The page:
The Ultimate Guide to Shuffleboard

An introduction to the classic bar game of table shuffleboard.

Table shuffleboard is one of my favorite bar games.

One of the reasons I love it so much is that pretty much anyone can play shuffleboard. And most people take to it right away.

But some people decide that the game looks strange or complicated, and they decide it’s not for them. If that’s you, you’re missing out.

Don’t worry. After reading this guide, you will know how to play shuffleboard.

So the next time you find a bar with a shuffleboard table, you’ll be ready to join in the fun.

This post will begin with a basic overview of how to play shuffleboard with two or four people.

Then we’ll go a little deeper into basic scoring principles technique and equipment.

Let’s get started

(Click here for shuffleboard rules)

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Shuffleboard with Two People

You and your buddy see an empty shuffleboard table. You decide it looks fun and want to give it a try.

Here’s how to play a game of shuffleboard with two people.

You and your opponent will stand at the same end of the table.

Decide who gets the red pucks and who gets the blue pucks. There are eight pucks total. These are also called weights.

Now decide on how many points to play to. The standard numbers are 15 or 21.

You will alternate turns sliding your pucks towards the opposite end of the table.

Your goal is to shoot your puck as far down the table as possible without falling off.

Your puck must slide beyond your opponent’s farthest puck to score. It must land in a scoring section, of which there are three.

Only one player can score per round.

You can also knock your opponent’s pucks off the side or end of the table. Hence the name of the game – “Knockoff”.

And you can make contact with your own pucks to push them into better scoring positions.

After shooting all 8 pucks, you have completed one round.

Both players now move to the opposite side of the table to review the puck locations.

Do not touch any pucks until both players agree on the score for that round.

After determining the score, begin the next round from this end of the table.

Rounds continue until one player reaches either 15 or 21 points.

How to Play Shuffleboard with Four People

Shuffleboard is also fun with four players.

First, choose your teams of two.

You and your teammate stand at opposite ends of table, each standing next to an opposing player.

You stay at your end of the table for the whole game. No alternating sides in this one.

Otherwise it is the same as 2-person shuffleboard.

You and your opponent alternate slides towards the opposite end.

Try to slide your puck into scoring positions. Only the farthest puck(s) of the same color will count. You can also knock pucks off the table.

And, a bonus is that your partner can offer some guidance from the other side.

After you agree on the score for that round, the next team begins their turn, shooting from their side of the table.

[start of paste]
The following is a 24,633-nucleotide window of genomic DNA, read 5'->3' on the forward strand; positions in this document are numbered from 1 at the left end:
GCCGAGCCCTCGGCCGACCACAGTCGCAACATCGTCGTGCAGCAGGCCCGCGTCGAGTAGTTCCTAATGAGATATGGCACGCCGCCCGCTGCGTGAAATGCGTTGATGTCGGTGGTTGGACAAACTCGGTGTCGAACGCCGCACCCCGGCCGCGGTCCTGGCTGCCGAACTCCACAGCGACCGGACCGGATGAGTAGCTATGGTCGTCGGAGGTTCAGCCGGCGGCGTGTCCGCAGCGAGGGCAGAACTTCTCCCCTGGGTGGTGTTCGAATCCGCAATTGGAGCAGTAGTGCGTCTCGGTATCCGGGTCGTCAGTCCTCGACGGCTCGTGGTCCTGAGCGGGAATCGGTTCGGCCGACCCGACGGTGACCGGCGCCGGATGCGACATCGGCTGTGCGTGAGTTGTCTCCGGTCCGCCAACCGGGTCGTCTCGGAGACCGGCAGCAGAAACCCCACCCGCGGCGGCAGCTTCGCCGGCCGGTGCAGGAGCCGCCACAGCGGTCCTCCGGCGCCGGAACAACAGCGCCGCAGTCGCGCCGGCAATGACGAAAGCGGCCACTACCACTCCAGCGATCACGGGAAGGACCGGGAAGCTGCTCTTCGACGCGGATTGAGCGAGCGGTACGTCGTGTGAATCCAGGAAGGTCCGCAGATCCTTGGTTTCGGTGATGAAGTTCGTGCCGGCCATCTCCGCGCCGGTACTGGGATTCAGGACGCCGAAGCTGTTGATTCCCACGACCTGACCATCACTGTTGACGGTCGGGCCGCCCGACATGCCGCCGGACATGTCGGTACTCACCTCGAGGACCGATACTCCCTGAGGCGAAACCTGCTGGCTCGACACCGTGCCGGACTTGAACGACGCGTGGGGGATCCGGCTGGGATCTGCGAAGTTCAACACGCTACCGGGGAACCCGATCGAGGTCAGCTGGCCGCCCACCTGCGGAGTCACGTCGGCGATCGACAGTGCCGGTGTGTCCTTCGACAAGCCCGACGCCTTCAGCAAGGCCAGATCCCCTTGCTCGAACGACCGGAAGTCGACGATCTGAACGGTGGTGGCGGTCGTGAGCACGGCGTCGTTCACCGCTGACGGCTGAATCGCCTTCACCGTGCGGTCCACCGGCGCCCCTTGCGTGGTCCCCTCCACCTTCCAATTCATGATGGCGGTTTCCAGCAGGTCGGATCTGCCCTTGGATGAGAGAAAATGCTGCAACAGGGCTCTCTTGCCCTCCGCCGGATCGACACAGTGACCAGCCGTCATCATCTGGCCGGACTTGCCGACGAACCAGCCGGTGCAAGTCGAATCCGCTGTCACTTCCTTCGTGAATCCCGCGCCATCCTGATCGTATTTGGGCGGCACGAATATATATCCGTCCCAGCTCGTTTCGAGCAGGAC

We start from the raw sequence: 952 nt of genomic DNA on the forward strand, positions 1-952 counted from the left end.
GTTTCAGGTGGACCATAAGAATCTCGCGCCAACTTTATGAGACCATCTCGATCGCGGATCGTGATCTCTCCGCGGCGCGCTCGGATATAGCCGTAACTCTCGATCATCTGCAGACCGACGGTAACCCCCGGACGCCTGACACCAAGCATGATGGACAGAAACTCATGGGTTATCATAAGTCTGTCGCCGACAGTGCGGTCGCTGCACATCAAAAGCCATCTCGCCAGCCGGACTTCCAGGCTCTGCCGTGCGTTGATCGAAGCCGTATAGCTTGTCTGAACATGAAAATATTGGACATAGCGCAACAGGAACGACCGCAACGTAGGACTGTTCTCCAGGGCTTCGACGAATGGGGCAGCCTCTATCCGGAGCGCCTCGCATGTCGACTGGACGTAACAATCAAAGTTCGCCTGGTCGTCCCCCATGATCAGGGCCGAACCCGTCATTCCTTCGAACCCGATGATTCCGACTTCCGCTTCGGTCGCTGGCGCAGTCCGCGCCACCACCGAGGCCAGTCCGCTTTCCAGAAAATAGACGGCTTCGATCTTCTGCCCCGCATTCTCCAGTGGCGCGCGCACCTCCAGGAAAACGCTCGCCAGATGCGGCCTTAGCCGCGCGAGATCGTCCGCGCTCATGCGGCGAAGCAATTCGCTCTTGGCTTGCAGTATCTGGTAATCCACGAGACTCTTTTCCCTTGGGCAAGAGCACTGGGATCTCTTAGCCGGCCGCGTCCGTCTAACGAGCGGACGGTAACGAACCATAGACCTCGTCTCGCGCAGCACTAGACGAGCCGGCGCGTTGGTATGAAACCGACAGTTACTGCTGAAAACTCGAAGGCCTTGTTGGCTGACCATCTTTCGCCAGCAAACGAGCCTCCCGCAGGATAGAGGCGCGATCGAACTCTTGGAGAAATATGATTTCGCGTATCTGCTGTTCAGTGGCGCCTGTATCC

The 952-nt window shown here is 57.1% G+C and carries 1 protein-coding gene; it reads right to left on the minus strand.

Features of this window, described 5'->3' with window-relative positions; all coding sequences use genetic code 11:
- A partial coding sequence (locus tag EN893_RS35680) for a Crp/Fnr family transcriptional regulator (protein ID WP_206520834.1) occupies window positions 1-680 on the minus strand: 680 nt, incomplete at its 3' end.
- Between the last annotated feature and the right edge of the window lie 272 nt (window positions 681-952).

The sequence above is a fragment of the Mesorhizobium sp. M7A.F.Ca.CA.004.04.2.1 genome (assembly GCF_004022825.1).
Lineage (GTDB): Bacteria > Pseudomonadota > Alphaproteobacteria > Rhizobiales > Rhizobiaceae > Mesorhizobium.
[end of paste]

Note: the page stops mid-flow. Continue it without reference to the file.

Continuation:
Four person games are usually played until one team reaches 15 or 21 points.

Playing doubles is a great way to enhance the social aspect of the game and get more people involved.

A note about shooting order in shuffleboard matches:

Shuffleboard matches may begin with a coin toss.

Winner of the coin toss gets to choose to either shoot last (be the “hammer”) or pick a color.

Most people pick to shoot last for the first round.

In shuffleboard it is an advantage to shoot last in a round.

This is also known as the “hammer”.

The hammer gives you the last chance to clear an opponent’s pucks off the board, or advance your own pucks into better scoring positions.

After the first round, players should alternate shooting order as follows:

  • The player who scored in a round will go first in the next round. This way the non-scoring player can shoot last.
  • If there are no scores in a round, the team or player with the hammer in the previous round shoots first in the next round.

How to Keep Score in Table Shuffleboard

As mentioned, most games end when a player reaches 15 or 21 points.

15 points is the standard number used in official tournament play.

Many people still play to 21 points though. Unless the bar or house shuffleboard rules differ, the number is up to you.

The following shuffleboard scoring guidance is for the traditional “knock off” game format.

(There are several fun shuffleboard game variations with different scoring rules).

In knock off, the first player or team to reach 15 (or 21) wins.

There is no “win-by-two” in the classic game of table shuffleboard.

Shuffleboard Points

Points only go to the furthest puck (or pucks) of the same color.

The shuffleboard table has three scoring sections.

The first zone awards 1 point per puck. And all pucks must completely clear the center foul line to be eligible for points.

On most shuffleboard tables, the foul line is across the middle of the table.

If your puck does not clear the foul line, it is out of play. Remove it from the table.

The second and third scoring zones award 2 and 3 points respectively.

A puck must be completely within a scoring zone, not touching the preceding line, to be eligible for those points.

If any part of the puck is on the preceding line, it is only eligible for points in the lower section.

When it’s too close to call, try to get above the puck to look down.

From this angle, if can you see even a sliver of wood between the puck and line, it will score in the higher points zone.

And if you need to lean on the table to get a better view, that’s fine. But do not shake the table or move any pucks in the process.

View our full list of shuffleboard rules.

A Hanger is Worth 4 Points